Online Activity of the English Defence League
Geoffrey J. Kim, Jeroen Rademakers, Massiel Sanchez, Wieneke van Vucht
As a part of a larger research inquiry conducted by the New Media & Digital Cultures graduate program at the University of Amsterdam, we are conducting a study of the English Defence League
(EDL), one of the largest populist street movements within a generation (Bartlett & Littler) and more specifically, how their networks are organized in the digital space. Through their organizational efforts EDL has provoked discussions of cultural fragmentation within the UK stemming from anti-Islam sentiments and racially motivated rallies. The group’s prominence has experienced a number of ups and downs over the past two years and appears to display a slow decline in relevance (HOPE not Hate, Counter-Jihad). Despite this the group continues to demonstrate a willingness to provoke discussion through the Internet as well as in physical public spaces (Bartlett & Littler; HOPE not Hate, Counter- Jihad). EDL and its members can be loosely identified by their activity on social networking sites such as Facebook and Twitter but further information about their involvements in the group are not entirely known.
Through the efforts of Nick Lowles and the HOPE not Hate Campaign
based in London, a general picture has been painted of the EDL. The groups engagement in public demonstrations and more recently politically motivated events have helped with this understanding yet the condition of the organization through its online activity is less clear. As the actual number of members are unknown we will focus on the many supporters of EDL that have flocked to social networking sites such as Facebook and Twitter. Our aim will be to aide in general analysis of the groups activity specifically through Twitter feeds and user pages. An inquiry into whether or not there is a significant cohesion or fragmentation within the group will help us understand whether there is a decline or rise in the active use of members online. Are users passively retweeting information on their Twitter feeds and thus participating in a sort of ‘slacktivist’ participation? Or conversely, do they display a structured and dynamic method of sharing information across their pages? We will refer to Twitter pages and identify the members’ level of engagement with content. Especially looking at the types of content whether they are news stories, videos, blogs, etcetera and where they are linking from. By delineating those who are more active on Twitter ie those with more followers, retweets and significance of posts, we can understand those who have a greater influence within the group and those who are passive supporters. Using what information can be found on the Internet and through the groups Twitter page research with insightful information on the present condition and motivations of its members and the general state of the EDL.
Peter Knoope, the Director of Counter-Terrorism
in the Hague has outlined a singular theory to combat social entities such as the English defence League that operate in reaction to societal changes. In Knoope’s view, members of the EDL perceive themselves to be excluded and pushed to the periphery of society due to a number of reasons such as lack of education, lack of healthcare and a perceived erosion of British culture in the face of shifting populations (Bartlett & Littler). As a response to these perceived ‘attacks’ they retaliate towards those who warrant these changes. As a direct response to this, Knoope cites that the inclusion of groups such as the English Defence League into political dialogue is the primary solution to not only understand them but to ease any radical tensions that may arise if left disregarded and unnoticed.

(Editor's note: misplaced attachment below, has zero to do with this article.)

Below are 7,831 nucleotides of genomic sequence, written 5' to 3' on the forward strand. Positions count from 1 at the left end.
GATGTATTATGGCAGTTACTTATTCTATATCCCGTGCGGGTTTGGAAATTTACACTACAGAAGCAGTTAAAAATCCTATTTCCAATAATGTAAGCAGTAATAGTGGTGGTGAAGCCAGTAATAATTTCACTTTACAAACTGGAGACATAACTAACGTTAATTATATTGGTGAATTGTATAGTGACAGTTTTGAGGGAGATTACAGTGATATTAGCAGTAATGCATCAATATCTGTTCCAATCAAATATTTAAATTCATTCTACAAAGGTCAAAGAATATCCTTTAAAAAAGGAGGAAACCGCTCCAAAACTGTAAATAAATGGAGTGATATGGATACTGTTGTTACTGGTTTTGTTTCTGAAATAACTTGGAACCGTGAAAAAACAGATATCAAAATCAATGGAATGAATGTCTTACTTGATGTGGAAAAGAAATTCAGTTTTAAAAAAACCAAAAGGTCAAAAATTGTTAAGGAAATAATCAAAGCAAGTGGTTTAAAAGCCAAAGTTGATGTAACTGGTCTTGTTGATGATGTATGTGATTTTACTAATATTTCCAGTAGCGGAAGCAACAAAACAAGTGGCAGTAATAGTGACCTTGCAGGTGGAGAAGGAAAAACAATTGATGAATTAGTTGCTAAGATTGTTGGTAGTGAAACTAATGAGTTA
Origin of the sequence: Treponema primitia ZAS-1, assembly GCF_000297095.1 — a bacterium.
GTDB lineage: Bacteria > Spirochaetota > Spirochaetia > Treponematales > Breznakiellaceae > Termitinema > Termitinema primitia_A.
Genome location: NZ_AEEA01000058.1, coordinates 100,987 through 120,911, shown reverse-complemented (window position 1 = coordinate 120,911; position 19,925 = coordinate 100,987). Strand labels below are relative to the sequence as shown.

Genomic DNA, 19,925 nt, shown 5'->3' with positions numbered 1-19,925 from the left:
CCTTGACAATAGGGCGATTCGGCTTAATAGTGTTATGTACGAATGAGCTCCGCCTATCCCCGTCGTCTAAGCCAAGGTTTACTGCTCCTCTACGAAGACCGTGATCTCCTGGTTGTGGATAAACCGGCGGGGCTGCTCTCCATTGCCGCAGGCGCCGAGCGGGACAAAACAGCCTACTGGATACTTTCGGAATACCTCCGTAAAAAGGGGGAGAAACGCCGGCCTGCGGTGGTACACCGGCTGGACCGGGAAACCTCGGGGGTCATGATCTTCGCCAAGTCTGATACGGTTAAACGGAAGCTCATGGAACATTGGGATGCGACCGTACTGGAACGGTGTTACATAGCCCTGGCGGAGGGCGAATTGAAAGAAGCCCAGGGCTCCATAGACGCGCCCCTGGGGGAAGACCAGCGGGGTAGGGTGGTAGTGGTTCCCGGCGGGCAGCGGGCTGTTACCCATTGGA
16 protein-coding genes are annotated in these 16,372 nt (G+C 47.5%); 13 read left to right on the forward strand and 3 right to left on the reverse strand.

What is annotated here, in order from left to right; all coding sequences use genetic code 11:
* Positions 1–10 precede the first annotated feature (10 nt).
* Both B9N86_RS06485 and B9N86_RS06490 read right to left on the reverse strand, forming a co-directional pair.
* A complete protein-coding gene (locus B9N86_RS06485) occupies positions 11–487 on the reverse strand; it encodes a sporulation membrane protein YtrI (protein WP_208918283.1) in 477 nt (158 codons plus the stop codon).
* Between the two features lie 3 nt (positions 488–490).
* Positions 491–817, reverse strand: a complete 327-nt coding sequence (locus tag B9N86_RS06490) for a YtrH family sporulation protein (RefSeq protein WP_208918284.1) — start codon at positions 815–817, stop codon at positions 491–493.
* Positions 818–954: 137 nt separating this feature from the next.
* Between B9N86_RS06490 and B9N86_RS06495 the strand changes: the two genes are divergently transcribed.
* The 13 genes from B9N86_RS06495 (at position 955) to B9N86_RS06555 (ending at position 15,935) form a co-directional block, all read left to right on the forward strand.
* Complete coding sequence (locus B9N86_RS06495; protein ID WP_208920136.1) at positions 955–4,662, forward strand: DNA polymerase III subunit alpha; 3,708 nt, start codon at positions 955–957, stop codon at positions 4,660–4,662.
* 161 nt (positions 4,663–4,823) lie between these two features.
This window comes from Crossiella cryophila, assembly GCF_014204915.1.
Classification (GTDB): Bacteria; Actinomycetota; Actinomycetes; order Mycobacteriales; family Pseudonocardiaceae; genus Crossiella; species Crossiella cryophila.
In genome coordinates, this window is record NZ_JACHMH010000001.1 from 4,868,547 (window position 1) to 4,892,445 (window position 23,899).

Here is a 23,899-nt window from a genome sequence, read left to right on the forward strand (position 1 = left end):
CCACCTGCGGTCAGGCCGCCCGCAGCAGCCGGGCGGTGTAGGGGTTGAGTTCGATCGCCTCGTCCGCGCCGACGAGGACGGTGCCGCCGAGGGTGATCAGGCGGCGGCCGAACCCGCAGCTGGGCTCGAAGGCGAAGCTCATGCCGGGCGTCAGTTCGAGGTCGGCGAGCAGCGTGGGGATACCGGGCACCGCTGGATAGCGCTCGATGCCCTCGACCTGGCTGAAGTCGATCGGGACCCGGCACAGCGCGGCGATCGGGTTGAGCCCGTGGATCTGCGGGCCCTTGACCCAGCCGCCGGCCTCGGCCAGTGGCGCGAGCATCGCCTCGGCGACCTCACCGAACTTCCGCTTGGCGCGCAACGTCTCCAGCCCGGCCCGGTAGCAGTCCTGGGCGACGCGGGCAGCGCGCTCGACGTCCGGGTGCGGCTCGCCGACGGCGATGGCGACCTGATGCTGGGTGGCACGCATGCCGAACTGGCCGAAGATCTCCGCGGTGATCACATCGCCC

This research is not about how the English Defence League uses the Internet. Rather, it is about how the EDL network is connected and what roles they assume as well as the depth of their contribution to the community. This research will hopefully provide relevant knowledge for organizations like HOPE not Hate Campaign and others to counter counter-jihadism in Britain as well as across the world.
How cohesive or fragmented is the English Defence League if we look closely at user and group engagement on Twitter?
* What is the role of leaders, operators and supporters in terms of hierarchy?
* How does their status within this online community offer us an overview of their structure and organizational framework?
* Is the content the Twitter users share influenced by their online role within the community?
This investigation focused on a selection of 40 members found on Twitter and evaluated their individual relations to one another. Hereby we took into account the power diagram as proposed by Peter Knoope, Director of the International Centre for Counter-Terrorism in the Hague. Knoope describes an organisational pyramid beginning with a base of ‘Supporters’ whose role is the mutual identification with the ideals of the group, usually participating in a passive role online and sometimes appearing for public demonstrations. The middle portion of the pyramid are ‘Operational’ members defined as those who activate the Supporter base through social networks and sway a considerable measure of influence. Those at the top of the pyramid are those of the ‘Leaders’ already identified by the HOPE not Hate Campaign in London as Tommy Robinson
aka Steven Yaxley Lennon and his cousin Kevin Carroll. Both have been recently imprisoned for separate charges which has left a considerable gap within the leadership of the group.
With the custom-built tool CoWord
, we used the dataset “jihad” to search on the keyword [EDL]. With this information we could generate a network analysis based on interaction between users. In order to produce a network analysis and illustrate how the group interacts and thus engages with one another, this study made use of the data-visualization tool Gephi